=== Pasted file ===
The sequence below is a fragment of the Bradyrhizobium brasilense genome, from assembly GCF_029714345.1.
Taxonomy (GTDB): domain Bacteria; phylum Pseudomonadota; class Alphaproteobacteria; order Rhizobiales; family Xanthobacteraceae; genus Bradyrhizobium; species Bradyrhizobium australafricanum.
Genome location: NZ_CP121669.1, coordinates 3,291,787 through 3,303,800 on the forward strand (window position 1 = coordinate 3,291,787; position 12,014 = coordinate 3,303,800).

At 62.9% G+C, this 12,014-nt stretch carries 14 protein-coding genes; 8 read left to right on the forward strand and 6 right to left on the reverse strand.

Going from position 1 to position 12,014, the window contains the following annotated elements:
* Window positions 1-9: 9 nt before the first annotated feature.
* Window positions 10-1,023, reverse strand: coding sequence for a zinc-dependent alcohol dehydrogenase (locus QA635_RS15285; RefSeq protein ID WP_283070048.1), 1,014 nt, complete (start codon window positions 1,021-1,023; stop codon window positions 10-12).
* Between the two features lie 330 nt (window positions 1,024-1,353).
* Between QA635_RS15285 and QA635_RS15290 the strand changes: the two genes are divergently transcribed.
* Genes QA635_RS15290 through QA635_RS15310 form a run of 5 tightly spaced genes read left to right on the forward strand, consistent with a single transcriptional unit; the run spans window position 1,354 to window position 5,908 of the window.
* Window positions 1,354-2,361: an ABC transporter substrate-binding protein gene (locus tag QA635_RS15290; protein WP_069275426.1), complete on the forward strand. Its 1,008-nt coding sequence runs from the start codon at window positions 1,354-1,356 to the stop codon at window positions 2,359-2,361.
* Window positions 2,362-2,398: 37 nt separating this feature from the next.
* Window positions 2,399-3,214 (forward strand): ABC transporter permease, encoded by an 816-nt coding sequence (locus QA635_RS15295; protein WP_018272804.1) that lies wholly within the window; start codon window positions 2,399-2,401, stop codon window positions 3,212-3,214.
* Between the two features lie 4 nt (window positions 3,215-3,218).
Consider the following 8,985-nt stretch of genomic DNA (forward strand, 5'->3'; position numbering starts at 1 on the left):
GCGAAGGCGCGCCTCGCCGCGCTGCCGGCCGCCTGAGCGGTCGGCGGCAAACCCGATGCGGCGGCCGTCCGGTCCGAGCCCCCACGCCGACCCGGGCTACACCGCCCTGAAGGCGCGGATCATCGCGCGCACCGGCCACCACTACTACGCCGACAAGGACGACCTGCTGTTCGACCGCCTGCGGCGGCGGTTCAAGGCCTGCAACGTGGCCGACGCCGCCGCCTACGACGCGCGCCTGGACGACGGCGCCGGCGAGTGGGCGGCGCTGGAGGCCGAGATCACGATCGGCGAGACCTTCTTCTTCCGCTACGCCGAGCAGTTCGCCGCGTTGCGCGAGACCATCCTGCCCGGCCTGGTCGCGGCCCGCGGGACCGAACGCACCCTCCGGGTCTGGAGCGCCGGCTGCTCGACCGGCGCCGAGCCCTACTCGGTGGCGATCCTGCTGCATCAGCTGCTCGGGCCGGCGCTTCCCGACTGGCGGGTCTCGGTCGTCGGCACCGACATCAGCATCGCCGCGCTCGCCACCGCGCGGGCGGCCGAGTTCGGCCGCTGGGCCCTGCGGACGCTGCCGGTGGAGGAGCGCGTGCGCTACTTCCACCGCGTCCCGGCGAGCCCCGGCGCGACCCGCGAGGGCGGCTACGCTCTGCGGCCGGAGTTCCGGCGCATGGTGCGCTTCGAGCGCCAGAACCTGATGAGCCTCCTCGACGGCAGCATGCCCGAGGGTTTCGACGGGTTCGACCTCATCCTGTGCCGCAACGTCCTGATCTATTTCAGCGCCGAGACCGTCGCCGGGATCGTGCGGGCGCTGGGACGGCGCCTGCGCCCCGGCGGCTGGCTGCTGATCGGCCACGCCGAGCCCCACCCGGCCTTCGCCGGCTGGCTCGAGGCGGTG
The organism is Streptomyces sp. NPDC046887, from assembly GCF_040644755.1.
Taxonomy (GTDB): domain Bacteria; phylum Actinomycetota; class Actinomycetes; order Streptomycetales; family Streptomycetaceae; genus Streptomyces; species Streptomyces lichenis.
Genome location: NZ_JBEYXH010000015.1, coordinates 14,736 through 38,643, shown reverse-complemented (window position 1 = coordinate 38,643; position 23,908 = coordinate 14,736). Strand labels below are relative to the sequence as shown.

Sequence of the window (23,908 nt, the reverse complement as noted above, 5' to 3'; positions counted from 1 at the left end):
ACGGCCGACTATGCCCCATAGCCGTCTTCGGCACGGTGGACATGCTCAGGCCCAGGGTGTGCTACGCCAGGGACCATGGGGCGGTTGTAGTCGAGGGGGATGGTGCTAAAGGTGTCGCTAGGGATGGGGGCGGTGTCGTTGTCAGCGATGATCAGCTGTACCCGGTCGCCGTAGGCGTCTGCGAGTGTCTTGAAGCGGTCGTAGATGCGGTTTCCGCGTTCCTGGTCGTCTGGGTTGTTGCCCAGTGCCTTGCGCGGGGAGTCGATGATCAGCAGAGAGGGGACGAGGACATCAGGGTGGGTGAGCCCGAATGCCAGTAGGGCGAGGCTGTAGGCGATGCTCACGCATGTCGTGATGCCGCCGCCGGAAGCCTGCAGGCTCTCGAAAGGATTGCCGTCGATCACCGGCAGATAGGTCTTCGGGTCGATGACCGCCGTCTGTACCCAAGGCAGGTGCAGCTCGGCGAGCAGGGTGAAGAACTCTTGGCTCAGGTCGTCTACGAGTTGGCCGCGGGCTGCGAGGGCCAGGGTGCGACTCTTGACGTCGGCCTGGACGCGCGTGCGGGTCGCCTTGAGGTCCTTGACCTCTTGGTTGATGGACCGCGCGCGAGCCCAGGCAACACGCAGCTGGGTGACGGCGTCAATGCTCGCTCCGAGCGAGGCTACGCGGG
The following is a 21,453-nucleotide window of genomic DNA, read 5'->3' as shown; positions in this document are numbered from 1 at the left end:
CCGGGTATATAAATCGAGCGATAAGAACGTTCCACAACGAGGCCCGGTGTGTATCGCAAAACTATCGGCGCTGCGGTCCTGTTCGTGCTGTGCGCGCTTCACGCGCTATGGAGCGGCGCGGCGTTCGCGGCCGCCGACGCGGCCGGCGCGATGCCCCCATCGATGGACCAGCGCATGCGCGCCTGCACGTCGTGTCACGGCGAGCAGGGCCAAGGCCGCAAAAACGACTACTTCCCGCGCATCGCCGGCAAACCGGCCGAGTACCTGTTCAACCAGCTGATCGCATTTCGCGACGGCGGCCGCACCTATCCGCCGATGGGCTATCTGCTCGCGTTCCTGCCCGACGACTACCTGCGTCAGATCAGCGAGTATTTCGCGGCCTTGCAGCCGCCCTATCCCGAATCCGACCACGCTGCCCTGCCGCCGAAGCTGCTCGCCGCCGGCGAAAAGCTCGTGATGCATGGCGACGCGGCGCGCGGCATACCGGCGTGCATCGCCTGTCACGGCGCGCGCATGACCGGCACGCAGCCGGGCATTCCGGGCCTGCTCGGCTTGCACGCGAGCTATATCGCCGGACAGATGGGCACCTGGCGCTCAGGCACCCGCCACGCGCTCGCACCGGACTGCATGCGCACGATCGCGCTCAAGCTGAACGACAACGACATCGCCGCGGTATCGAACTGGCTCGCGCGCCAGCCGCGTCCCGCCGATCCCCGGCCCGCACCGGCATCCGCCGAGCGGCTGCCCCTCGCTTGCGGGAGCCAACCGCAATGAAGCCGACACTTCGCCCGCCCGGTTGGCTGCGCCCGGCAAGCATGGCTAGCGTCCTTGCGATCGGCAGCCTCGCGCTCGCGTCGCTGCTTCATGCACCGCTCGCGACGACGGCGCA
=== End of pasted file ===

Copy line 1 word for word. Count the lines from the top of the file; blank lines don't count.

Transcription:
The sequence below is a fragment of the Bradyrhizobium brasilense genome, from assembly GCF_029714345.1.